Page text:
I learned to hand sew before I was in kindergarten and then took sewing in 7th grade.

    I got married when I was 16 and my mom gave me her old machine when I was 18. For years after that I tailored my clothes that came from the second hand store and made my dressy clothes. I made all of the boys shirts and pajamas until they were about 7 to 8 because by then I could buy them cheap t-shirts and they both wore the same size.

  14. #89
    Senior Member stitchingmemories's Avatar
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    Wow, so many things coming back to me. I actually learned to sew by sitting at the drop down extention of my mothers sewing cabinet and watching her every move. My brother even learned.

    Then as a freshman in high school, in 4H we made pillows using fleese, with the school initials appliqued on them and sold them. Wow, I really did applique back in high school. haha Thanks for reminding me! haha But no quilting until years later. Then only placemats.

  15. #90
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    Yes. I enjoyed being in 4H. I made dresses and was in the dress reviews and was so proud of the ribbons that I won. We also did cooking demonstrations and received ribbons for that. Did anyone else make a lamp in 4H? 4H really taught us a lot! Oh, the first thing I made in 4H was a skirt with an elastic waist band. My mom is the one who continued to teach me to sew and is responsible for my love of sewing. My grandmother and great grandmother were quilters and responsible for my love of quilts.

  16. #91

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    Quote Originally Posted by rent-a-car 2
    I too started sewing in 4-H. Does anyone remember pulling 1 thread all the way through the material, then cutting along that line to get the tea towel on the straight of the grain? I used my Mom's featherweight portable to sew everything on, even my floor length chiffon prom dress. I loved to sew & continued sewing for my 3 children, hubby and now grandkids. My Mom was a wonderful quilter; I haven't taken it up yet, but plan to soon. I love looking at all the beautiful quilts on this site. Love crafting, that is what keeps idle fingers busy :)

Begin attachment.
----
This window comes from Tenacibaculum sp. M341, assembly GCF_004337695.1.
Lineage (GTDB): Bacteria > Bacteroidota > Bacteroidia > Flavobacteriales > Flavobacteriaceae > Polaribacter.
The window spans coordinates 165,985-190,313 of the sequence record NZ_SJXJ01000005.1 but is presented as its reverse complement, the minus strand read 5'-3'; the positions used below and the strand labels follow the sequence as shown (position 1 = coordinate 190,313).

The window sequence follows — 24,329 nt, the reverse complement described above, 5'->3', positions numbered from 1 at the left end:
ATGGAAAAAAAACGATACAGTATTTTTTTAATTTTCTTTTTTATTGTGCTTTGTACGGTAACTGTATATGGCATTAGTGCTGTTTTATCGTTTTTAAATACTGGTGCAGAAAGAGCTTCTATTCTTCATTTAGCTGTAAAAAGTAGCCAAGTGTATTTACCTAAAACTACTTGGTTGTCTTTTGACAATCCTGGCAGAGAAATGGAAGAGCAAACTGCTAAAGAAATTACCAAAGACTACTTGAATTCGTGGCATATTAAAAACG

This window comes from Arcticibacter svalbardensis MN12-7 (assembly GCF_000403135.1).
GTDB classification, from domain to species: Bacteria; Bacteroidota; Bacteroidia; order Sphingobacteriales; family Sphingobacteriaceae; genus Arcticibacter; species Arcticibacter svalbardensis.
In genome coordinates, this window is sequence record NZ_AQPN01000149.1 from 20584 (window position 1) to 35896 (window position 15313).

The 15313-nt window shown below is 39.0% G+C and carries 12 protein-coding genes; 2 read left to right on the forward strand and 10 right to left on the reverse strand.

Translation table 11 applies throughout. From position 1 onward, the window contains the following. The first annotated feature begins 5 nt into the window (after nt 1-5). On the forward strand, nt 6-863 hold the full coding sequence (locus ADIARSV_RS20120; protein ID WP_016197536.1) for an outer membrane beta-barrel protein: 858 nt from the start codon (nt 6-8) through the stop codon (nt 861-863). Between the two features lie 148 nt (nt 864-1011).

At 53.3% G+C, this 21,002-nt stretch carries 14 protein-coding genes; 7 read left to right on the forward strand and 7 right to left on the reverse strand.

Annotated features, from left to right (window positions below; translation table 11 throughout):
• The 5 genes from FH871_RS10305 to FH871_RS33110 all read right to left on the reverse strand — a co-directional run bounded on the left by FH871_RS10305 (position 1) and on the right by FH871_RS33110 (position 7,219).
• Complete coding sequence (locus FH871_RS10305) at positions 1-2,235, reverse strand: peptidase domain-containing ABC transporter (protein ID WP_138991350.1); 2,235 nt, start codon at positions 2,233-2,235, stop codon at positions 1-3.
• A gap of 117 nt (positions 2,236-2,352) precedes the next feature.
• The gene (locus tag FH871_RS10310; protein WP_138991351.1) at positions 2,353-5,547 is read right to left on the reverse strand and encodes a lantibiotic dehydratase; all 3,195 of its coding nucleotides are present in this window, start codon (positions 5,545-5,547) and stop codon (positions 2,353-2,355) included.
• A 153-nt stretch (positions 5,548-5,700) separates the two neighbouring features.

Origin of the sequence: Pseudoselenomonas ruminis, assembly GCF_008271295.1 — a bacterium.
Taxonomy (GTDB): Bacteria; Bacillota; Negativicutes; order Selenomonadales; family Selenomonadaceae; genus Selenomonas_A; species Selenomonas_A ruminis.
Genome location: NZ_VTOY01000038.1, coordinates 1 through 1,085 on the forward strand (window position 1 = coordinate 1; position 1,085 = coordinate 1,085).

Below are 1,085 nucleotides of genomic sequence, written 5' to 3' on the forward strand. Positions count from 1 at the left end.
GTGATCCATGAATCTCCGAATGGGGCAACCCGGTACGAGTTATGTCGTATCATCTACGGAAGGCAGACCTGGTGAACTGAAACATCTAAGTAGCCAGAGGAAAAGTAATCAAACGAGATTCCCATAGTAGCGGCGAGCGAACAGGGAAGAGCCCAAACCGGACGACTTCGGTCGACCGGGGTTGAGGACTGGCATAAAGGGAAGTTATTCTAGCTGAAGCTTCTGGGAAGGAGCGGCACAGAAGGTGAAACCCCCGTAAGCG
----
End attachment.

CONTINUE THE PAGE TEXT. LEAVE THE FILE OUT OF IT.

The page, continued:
Boy is this subject bringing back mamories!! When I first started 4-H, the sewing leader asked, "does anyone know how to pull a thread?" Of course, eager beaver here, says, "I do" and proceeded to take hold of a thread laying on the table and pulled it!! I was really embarassed when I found out the 'real' way to "pull a thread". :oops:

  17. #92
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    Yes, I made lamps in 4-H. I even made a light to go over my bed and it wentto the state fair. I won a trip to Washington DC and New York in the electric project, which I thought was great. I was just off Times Square when Eisenhower won in 1956. A lot of noise.

  18. #93
    Super Member May in Jersey's Avatar
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    No 4H where I grew up but girls had sewing in 7th and 8th grades, while the boys had shop. In 7th grade we made pj's and had to model them at a school assembly in June, boy was that embarassing for 12 year old girls. 8th grade we made our white graduation dresses. Graduation dress had French seams, you can imagine how that white dress looked after being handled from Sept. to June of 8th grade. It was difficult sewing these items together as there was only one sewing machine in our sewing class and at home we had a treadle that I never really mastered, good thing we had all term to make them. My MIL gave me her old White sewing machine in 1960 and I began sewing a little, mostly simple curtains and repairs to clothes. I didn't begin quilting until 1999.

    We also had cooking in those grades. I'm the oldest of 7 children and had been cooking since I was six years old so cooking class was easy for me. We recorded the recipes in note books that we had covered with oilcloth. One thing new to me was using measuring cups and spoons, at home we used and coffee cup and regular spoons, no wonder my cakes came out so heavy. May in Jersey

  19. #94
    Senior Member Earleen's Avatar
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    I still have my pin, all my ribbons, and beanie. Was thinking of using the ribbons to make a wall hanging or something. All the pictures and momentos from the National 4-H congress.
    Quote Originally Posted by Marilyn6
    Began 4-H in 4th grade & still have my original 4-H pin, still on the card,
    from the 1940's. Is this an antique?

    Learned sewing in 7th grade on treadle machine. Sewed all my own
    clothes & also my daughter's while she grew up. Daughter does not